1. It will protect against (unwanted) surprises down the track
We’ve all heard the story about the couple who scored a charming inner-city terrace for a steal, only to move in and discover rising damp or termites. A pre-purchase building inspection will serve as your safety net, unearthing issues pertaining to maintenance, electricals, structure, drainage, roofing, ventilation and more. Always enlist a licensed professional to compile the report, says Charles Tarbey, CEO of Century 21 in Australia (if in doubt, turn to your real estate agent for recommendations). After that, a pest inspection is advised to ensure creepy crawlies aren’t sharing the residence with you – particularly if you live in an area where pests are a common problem.
2. It could help you negotiate a better price
Should your report reveal any minor defects (corrosion, for example) or major defects (such as structural issues), but you still have your heart set on the home, take heed. Knowledge is power: armed with evidence, you may be able to negotiate a lower price for the home, noting that financial compensation is required to fix the problems. The completed report will also help you make informed decisions about what needs fixing immediately, and what you’ll need to budget for in the future. On that note, the cost of an inspection varies from state to state but generally comprises three figures, which seems a small price to pay in the scheme of hundreds of thousands of dollars.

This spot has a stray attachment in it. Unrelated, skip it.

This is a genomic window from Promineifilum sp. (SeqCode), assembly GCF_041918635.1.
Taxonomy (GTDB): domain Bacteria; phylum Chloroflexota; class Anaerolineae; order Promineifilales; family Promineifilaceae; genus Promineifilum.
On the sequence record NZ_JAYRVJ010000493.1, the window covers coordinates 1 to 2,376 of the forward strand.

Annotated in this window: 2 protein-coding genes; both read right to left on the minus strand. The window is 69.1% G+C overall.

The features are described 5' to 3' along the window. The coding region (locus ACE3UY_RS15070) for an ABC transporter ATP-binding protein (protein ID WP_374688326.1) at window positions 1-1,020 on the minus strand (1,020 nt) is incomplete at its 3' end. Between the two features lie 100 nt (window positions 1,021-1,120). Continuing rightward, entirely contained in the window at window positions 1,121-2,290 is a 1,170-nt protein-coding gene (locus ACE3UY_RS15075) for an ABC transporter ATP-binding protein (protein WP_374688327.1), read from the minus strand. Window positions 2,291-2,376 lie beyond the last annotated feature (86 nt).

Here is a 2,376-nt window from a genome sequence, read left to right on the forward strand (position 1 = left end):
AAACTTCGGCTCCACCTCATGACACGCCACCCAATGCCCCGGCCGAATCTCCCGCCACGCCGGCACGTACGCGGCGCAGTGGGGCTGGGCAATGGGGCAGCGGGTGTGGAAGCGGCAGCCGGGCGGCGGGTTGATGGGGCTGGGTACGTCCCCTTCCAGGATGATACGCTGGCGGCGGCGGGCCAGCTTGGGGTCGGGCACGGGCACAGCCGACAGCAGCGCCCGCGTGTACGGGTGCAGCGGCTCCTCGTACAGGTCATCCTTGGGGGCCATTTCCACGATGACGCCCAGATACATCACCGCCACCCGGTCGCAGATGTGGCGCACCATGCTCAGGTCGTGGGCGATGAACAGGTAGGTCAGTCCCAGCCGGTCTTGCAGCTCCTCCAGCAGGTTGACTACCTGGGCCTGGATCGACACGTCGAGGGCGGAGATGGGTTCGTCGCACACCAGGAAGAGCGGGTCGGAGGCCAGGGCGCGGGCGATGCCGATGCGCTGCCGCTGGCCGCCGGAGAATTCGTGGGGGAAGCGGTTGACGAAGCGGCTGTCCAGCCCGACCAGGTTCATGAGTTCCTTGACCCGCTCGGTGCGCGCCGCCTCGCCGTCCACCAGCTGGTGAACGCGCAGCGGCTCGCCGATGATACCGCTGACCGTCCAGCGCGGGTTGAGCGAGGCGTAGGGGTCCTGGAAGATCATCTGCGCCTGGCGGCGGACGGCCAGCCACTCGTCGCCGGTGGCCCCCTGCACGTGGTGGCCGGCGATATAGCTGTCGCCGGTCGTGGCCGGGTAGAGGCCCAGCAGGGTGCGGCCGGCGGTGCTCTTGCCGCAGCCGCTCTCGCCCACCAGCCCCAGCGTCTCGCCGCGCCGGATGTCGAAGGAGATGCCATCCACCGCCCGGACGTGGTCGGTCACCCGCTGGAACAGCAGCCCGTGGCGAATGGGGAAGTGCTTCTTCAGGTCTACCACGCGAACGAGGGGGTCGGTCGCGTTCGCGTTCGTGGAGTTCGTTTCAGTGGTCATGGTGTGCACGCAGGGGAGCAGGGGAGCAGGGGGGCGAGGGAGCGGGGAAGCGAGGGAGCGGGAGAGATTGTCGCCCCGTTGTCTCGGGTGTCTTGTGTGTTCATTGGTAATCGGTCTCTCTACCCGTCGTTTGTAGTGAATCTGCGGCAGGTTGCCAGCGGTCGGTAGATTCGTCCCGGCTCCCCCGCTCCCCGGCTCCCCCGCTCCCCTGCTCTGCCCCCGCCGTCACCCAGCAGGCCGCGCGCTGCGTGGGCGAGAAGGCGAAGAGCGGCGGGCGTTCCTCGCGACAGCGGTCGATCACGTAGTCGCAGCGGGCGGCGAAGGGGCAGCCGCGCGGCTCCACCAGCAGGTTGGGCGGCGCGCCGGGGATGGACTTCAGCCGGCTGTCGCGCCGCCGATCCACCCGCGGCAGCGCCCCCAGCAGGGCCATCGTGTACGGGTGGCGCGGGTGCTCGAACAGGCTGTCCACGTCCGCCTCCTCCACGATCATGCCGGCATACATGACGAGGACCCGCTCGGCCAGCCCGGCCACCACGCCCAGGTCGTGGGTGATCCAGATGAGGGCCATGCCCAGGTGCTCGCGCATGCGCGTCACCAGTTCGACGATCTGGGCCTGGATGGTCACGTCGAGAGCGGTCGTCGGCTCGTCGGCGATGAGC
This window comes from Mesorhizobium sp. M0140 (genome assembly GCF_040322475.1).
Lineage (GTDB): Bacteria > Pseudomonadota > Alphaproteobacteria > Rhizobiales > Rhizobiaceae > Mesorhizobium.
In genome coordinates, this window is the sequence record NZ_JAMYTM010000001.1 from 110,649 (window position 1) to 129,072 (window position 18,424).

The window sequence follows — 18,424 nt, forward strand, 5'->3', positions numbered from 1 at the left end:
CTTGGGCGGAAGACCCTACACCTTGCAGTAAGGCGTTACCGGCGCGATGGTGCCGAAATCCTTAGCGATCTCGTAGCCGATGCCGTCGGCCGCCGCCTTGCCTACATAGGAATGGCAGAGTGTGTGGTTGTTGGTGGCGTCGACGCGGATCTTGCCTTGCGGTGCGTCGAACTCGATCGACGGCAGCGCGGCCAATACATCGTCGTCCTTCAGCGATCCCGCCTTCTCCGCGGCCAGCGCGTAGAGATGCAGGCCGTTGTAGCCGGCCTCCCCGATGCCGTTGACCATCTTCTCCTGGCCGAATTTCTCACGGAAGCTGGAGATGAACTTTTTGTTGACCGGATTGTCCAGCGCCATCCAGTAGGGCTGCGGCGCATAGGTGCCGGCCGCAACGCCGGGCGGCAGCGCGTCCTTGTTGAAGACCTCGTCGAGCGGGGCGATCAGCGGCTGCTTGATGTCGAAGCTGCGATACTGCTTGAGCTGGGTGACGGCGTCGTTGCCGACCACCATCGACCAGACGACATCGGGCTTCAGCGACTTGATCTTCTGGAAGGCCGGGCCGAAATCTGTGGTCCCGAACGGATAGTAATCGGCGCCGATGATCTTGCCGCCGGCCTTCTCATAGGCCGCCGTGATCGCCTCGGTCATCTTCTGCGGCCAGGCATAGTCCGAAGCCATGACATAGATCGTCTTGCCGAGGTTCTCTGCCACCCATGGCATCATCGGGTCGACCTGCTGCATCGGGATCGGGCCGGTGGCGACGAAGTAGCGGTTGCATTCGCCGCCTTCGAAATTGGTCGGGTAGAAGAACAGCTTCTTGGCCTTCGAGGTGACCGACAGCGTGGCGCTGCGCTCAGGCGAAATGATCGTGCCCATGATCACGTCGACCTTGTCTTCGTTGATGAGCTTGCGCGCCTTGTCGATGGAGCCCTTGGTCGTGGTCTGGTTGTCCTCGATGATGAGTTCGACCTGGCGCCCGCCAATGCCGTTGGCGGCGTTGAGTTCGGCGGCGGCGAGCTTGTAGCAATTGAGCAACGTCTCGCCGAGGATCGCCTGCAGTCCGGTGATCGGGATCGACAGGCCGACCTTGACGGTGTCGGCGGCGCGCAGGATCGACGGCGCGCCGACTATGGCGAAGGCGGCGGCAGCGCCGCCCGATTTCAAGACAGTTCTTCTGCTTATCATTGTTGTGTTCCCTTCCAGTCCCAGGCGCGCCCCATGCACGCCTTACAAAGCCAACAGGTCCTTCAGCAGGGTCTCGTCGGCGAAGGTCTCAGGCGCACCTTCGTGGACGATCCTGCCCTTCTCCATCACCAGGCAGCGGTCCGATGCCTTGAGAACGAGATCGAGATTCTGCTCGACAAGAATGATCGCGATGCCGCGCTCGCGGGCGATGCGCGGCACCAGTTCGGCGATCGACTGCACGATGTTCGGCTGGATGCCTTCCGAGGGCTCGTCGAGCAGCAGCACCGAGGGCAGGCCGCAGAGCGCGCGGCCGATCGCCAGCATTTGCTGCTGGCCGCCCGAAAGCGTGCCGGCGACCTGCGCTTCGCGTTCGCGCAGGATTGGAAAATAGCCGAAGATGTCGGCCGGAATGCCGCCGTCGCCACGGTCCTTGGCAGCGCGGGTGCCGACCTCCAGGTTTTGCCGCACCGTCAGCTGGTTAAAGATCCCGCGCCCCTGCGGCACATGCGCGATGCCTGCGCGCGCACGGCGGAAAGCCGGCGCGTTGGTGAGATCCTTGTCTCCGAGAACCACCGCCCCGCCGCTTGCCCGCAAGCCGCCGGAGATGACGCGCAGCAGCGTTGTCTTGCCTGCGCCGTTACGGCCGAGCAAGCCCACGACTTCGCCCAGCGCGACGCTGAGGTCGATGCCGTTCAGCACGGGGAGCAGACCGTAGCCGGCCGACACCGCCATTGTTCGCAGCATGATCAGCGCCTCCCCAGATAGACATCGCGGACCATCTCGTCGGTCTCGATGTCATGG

3. Safety should always come first
Sure, a building inspection might save you money on maintenance long-term, but more importantly, it could save lives. The professional carrying out the review will alert you to any safety hazards in the home: inadequate pool fencing, missing balustrade, absent smoke alarms, the presence of asbestos, to name a few. The report will also check the build is compliant with current and local regulations – think stair heights and window openings – which could defend against legal issues down the track.